Alas, the subtitle of this book: "How China is Winning the Tech Race" is unfortunately misleading.
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Format: Hardcover Verified Purchase
TIME FOR PHILOSOPHY TO FLOURISH, REJUVENATION OF CHINA
"Xi, it is time for philosophy to flourish." Rejuvenation of China is the rise of Chinese culture.

Philosophy is human wisdom above religion. It is the soul of a nation. Human created God, not the other way around.

Harmony is the essence of philosophy, rule of nature.

Philosophy is the highest human abstract thinking. It all art form it can soar above heaven. It is human wisdom without limit.

Human strength comes from self-discipline. It comes from within. It must be guided by a well-founded philosophy, not law imposed from outside. U.S. crime and drug problems ultimately can only solved by self-discipline and not by law alone.

Chinese culture is strong in philosophy and self-discipline. Philosophy propagates by resonance. China did not need to use force to spread its ancient culture. American culture is strong in law and ideology. They are not inherent human nature like philosophy. Thus America is inclined to preach and forcefully interfering in other countries domestic affairs.

In today's fast internet world. Harmony and peace can only be achieved by a balance of East and West culture. For world peace and harmony America and China must learn from each other.

In service of harmony

Francis C W Fung, PH.D.
Director General
World Harmony Organization
San Francisco, CA
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Format: Hardcover
Unlike some tomes about China that talk of the nation and its place amid the sweep of history, Rebecca Fannin does something I find more powerful: Using detailed tales of a dozen Chinese entrepreneurs to tell the story. Fannin sets the scene by telling of the impending rise of China, the increase in IPOs born there, the ballooning volume of venture capital investment, and as a fair-minded journalist also talks of the many challenges and potential pitfalls. While the experts she quotes say it will be 10-20 years before China ascends, one can taste that ascent through the creative business class she portrays -- whether a demure "Yu Yu," the creator of an Amazon.com wanna be, the head of the ever-present and powerful Alibaba.com B2B service site, or the engineer and accidental entrepreneur behind the Internet Explorer challenger known as Maxthon. She hints at who from the Middle Kingdom might be the next Steve Jobs or Bill Gates. She draws sometimes amusing parallels between today's China and Japan in its early days of economic ascendancy, and of Silicon Valley of the Web 1.0 boom days. Only occasionally, Fannin tips her hand, telling us, for example, that her bet is with Baidu rather than Google. But she also notes that while the search engine is growing, Google is learning quickly and will challenge.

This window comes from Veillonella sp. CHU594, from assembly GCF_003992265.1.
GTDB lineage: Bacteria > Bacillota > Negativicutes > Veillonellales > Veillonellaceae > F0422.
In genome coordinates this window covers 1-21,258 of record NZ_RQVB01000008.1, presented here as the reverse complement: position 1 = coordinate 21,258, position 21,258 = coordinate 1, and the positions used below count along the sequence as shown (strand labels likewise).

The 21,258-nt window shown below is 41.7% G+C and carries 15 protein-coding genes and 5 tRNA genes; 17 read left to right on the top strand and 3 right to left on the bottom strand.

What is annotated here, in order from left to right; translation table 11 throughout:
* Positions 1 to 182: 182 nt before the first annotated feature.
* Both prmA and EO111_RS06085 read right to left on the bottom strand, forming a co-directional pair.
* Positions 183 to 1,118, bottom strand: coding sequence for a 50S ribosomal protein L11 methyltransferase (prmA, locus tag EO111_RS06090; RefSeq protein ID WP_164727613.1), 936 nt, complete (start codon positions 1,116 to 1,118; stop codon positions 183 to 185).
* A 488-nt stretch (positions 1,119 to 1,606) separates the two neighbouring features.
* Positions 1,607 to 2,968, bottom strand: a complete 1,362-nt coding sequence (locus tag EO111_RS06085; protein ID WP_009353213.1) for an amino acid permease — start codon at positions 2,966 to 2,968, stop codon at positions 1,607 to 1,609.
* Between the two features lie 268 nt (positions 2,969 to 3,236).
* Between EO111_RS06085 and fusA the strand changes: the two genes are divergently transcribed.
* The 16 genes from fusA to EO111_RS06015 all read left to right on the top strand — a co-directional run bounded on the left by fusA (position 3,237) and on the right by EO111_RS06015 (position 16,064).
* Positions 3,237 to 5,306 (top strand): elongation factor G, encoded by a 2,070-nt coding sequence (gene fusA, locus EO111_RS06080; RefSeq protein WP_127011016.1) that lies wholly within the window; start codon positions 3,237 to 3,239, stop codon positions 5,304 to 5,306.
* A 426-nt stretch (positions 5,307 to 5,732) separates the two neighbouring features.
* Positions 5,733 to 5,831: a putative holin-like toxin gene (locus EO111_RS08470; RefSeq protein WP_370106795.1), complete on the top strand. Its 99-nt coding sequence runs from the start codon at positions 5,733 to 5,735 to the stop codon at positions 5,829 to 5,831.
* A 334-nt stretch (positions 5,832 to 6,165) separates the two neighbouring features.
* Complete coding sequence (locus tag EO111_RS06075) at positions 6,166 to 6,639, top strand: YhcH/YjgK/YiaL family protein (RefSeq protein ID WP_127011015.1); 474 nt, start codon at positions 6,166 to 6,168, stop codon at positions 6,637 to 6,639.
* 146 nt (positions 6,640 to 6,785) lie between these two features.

Fannin (whom I know profesionally) also treads lightly -- some might say too lightly -- over sweeping issues that could have huge consequences, such as challenges from the West over intellectual property or copyright infringement, or the potential strains on the country being placed by a new moneyed entrepreneurial class along the coasts that's leaving peasants to the West out of this industrial revolution. But that may be an unfair complaint.
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Format: Hardcover
Increasing numbers of Western observers, not to mention the Chinese themselves, are coming to realize that Chinese models of innovation and management may eventually drive competitive advantage beyond the home court. It's old news that China has the lead in manufacturing, but what about technology? More specifically, growing technology-based businesses to scale has been the trump card of the U.S. economy for decades. So why are Silicon Valley venture capitalists betting more each year on Chinese tech businesses? Rebecca Fannin's Silicon Dragons is a smoothly written, handy guide to the "who, what, when, where and why" of high profile Chinese tech companies, and an inside look at both the American investors who back them, and the role that American models, education, and capital continue to play in China's development. It's also required reading for anyone who needs to understand Chinese business culture, and why it fosters such nimble, ambitious and technically expert enterprises.